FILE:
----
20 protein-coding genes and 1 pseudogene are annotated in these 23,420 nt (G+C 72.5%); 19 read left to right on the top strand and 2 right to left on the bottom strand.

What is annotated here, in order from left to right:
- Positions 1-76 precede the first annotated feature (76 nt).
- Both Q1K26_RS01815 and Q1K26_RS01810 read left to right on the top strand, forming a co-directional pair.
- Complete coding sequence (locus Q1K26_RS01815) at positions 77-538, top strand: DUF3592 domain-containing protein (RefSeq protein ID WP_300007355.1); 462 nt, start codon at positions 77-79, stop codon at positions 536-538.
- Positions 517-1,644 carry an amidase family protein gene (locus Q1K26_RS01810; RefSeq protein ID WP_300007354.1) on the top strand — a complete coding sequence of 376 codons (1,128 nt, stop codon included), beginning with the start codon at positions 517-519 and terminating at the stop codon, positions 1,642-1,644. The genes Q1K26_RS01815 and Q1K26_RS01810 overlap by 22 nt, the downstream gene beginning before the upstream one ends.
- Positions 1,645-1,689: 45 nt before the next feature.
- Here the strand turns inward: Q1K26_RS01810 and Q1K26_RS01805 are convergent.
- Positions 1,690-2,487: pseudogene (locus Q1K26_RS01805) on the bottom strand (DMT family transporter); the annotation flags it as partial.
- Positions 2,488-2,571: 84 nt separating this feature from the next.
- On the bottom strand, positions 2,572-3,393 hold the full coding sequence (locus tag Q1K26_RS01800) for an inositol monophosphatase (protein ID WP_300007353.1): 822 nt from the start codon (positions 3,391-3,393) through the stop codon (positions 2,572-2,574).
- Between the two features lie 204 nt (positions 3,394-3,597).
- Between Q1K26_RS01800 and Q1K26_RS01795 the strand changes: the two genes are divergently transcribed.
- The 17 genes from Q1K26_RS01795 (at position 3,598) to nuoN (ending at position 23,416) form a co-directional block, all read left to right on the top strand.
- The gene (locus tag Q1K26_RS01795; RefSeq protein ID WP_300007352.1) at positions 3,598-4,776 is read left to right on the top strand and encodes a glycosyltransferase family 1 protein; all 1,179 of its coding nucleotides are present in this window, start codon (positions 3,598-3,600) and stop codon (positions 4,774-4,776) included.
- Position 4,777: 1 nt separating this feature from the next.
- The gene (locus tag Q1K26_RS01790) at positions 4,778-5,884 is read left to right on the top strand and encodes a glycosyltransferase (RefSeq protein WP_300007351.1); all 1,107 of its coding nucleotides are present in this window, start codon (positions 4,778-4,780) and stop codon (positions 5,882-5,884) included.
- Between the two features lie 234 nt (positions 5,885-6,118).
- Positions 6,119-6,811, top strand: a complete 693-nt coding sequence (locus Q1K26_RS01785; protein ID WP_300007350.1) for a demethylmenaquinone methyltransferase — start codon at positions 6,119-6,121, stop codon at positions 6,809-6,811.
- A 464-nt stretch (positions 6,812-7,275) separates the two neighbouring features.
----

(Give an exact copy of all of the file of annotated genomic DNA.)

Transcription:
20 protein-coding genes and 1 pseudogene are annotated in these 23,420 nt (G+C 72.5%); 19 read left to right on the top strand and 2 right to left on the bottom strand.

What is annotated here, in order from left to right:
- Positions 1-76 precede the first annotated feature (76 nt).
- Both Q1K26_RS01815 and Q1K26_RS01810 read left to right on the top strand, forming a co-directional pair.
- Complete coding sequence (locus Q1K26_RS01815) at positions 77-538, top strand: DUF3592 domain-containing protein (RefSeq protein ID WP_300007355.1); 462 nt, start codon at positions 77-79, stop codon at positions 536-538.
- Positions 517-1,644 carry an amidase family protein gene (locus Q1K26_RS01810; RefSeq protein ID WP_300007354.1) on the top strand — a complete coding sequence of 376 codons (1,128 nt, stop codon included), beginning with the start codon at positions 517-519 and terminating at the stop codon, positions 1,642-1,644. The genes Q1K26_RS01815 and Q1K26_RS01810 overlap by 22 nt, the downstream gene beginning before the upstream one ends.
- Positions 1,645-1,689: 45 nt before the next feature.
- Here the strand turns inward: Q1K26_RS01810 and Q1K26_RS01805 are convergent.
- Positions 1,690-2,487: pseudogene (locus Q1K26_RS01805) on the bottom strand (DMT family transporter); the annotation flags it as partial.
- Positions 2,488-2,571: 84 nt separating this feature from the next.
- On the bottom strand, positions 2,572-3,393 hold the full coding sequence (locus tag Q1K26_RS01800) for an inositol monophosphatase (protein ID WP_300007353.1): 822 nt from the start codon (positions 3,391-3,393) through the stop codon (positions 2,572-2,574).
- Between the two features lie 204 nt (positions 3,394-3,597).
- Between Q1K26_RS01800 and Q1K26_RS01795 the strand changes: the two genes are divergently transcribed.
- The 17 genes from Q1K26_RS01795 (at position 3,598) to nuoN (ending at position 23,416) form a co-directional block, all read left to right on the top strand.
- The gene (locus tag Q1K26_RS01795; RefSeq protein ID WP_300007352.1) at positions 3,598-4,776 is read left to right on the top strand and encodes a glycosyltransferase family 1 protein; all 1,179 of its coding nucleotides are present in this window, start codon (positions 3,598-3,600) and stop codon (positions 4,774-4,776) included.
- Position 4,777: 1 nt separating this feature from the next.
- The gene (locus tag Q1K26_RS01790) at positions 4,778-5,884 is read left to right on the top strand and encodes a glycosyltransferase (RefSeq protein WP_300007351.1); all 1,107 of its coding nucleotides are present in this window, start codon (positions 4,778-4,780) and stop codon (positions 5,882-5,884) included.
- Between the two features lie 234 nt (positions 5,885-6,118).
- Positions 6,119-6,811, top strand: a complete 693-nt coding sequence (locus Q1K26_RS01785; protein ID WP_300007350.1) for a demethylmenaquinone methyltransferase — start codon at positions 6,119-6,121, stop codon at positions 6,809-6,811.
- A 464-nt stretch (positions 6,812-7,275) separates the two neighbouring features.